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Pet World: Dogs may sense your unease, but that doesn’t cause aggression

By Cathy M. Rosenthal, Tribune Content Agency on

Dear Cathy,

Can a dog tell if you’re scared of them? I have been attacked and bitten by two dogs. One of which I ended up in the hospital. I love dogs, but I am very nervous of large dogs. My daughter says that a dog can tell by your scent if you’re nervous with him. Just last week, I was with three other people when a neighbor came by with his dog. The dog had no problem with them but when I went to pet the dog, it started to bark and lunge at me so violently that my neighbor had to leave. He said he didn’t understand why the dog was so hostile towards me. Is it true that a dog can tell if you’re uneasy with them?

–Johnny, Miller Place, New York

Dear Johnny,

I am sorry this happened to you. Thanks for being brave enough to pet a dog after being bitten twice. That takes a lot of courage.

While a dog may be able to sense a person’s unease around them, this does not trigger a dog to behave aggressively. He likely reacted aggressively with you and not the others simply because he had reached his threshold for attention, and you just happened to be the one reaching to pet him in that moment. (I also don’t agree that the dog’s owner had never seen this behavior before. I bet he has; he was just embarrassed to say.)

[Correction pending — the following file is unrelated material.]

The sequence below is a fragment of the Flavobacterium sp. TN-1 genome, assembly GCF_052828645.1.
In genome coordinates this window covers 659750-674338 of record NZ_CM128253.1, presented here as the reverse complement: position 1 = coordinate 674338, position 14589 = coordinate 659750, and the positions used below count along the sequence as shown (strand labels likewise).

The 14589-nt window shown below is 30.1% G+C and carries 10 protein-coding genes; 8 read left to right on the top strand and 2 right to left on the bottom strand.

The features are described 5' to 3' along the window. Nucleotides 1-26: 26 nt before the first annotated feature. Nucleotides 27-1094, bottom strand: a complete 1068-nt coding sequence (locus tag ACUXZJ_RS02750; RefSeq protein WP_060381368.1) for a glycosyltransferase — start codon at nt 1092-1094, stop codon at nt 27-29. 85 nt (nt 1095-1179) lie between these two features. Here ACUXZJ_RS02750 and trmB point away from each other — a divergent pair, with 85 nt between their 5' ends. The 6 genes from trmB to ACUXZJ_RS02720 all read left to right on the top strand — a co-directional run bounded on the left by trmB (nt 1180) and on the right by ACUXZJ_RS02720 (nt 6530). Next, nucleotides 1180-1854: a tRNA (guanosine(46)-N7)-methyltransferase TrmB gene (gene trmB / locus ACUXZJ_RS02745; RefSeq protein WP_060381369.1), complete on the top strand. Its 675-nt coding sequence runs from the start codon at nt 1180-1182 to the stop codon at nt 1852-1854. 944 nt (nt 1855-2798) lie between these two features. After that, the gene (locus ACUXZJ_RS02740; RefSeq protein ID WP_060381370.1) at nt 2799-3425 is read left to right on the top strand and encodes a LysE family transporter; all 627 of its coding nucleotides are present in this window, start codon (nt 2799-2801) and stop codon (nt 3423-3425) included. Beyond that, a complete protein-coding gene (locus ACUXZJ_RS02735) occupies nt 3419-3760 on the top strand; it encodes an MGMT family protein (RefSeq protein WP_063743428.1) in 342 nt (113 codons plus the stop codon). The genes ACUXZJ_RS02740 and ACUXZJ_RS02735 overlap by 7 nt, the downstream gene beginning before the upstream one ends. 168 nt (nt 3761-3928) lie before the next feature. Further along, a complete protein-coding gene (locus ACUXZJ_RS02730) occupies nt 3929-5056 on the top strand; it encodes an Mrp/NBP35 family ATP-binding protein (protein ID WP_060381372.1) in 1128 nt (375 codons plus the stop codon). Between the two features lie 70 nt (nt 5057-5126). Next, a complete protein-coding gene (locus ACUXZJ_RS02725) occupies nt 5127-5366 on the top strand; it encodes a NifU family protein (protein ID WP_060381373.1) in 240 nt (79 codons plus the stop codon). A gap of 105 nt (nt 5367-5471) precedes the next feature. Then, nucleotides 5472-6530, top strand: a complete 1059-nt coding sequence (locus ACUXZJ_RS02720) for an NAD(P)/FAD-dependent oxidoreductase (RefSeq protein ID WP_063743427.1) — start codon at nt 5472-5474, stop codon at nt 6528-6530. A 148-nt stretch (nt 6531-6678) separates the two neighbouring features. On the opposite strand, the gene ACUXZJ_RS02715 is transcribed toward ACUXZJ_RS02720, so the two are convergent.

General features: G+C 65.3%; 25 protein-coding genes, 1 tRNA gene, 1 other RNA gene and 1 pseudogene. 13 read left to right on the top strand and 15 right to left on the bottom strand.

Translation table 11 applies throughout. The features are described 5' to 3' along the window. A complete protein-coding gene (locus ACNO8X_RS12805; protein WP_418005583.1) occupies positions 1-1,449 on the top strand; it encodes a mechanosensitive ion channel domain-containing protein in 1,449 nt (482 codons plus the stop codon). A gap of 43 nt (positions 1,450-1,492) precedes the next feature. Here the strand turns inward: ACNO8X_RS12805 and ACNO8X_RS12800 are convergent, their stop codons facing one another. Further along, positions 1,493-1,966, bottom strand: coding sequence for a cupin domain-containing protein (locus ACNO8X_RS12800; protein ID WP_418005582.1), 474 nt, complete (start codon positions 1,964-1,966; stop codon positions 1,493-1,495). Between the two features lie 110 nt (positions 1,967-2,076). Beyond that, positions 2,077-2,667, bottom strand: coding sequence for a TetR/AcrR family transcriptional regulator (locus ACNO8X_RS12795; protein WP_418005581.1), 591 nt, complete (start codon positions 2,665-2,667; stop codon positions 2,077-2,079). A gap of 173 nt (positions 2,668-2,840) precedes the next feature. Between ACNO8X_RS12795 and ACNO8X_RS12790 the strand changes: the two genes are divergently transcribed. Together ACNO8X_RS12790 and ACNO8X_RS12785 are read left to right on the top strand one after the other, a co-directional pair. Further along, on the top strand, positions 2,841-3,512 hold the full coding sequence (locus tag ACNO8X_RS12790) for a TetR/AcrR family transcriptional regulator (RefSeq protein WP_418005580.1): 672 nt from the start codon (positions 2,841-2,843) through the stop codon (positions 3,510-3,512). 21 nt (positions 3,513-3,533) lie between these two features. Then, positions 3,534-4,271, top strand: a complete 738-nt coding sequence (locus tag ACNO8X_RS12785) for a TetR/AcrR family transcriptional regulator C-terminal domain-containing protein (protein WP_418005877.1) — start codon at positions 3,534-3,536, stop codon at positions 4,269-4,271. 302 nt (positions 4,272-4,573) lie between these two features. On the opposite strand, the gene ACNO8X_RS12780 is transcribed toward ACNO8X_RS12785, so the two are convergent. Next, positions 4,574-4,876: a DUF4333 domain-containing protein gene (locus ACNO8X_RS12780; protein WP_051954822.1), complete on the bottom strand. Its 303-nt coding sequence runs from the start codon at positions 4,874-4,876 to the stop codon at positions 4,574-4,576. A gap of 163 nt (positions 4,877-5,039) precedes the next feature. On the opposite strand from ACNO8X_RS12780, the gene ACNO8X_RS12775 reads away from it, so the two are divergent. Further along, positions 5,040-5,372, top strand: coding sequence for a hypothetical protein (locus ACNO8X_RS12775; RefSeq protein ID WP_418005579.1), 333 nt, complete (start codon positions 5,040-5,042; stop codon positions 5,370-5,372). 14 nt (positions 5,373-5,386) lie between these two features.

Whether you’re uneasy around dogs or not, it’s generally not a good idea to pet a dog unless invited to do so. I am not talking about the pet owner giving you permission, but the dog. A dog will generally come up to a person if they want to be petted. A dog who stays near its owner and doesn’t move towards you for a greeting is going to be protective of his space and his owner if you approach, which can result in the barking and lunging you describe.

My advice to everyone is always wait for a dog to come to you with a wagging tail, slightly open mouth and maybe a few head rubs on your leg which shows his friendliness. This will help prevent any misunderstandings and reduce the chances of being bitten again.

Dear Cathy,

I live in a 550 sq. ft. apartment with a single bedroom. My kitten is six-weeks-old, and we are starting litter training. I am using clay-based clumping litter. Is it the right kind of litter for a six-week-old kitten? Also, please tell me how many litter boxes should I put out at this stage? Is it ideal to move the box closer to the washroom later?

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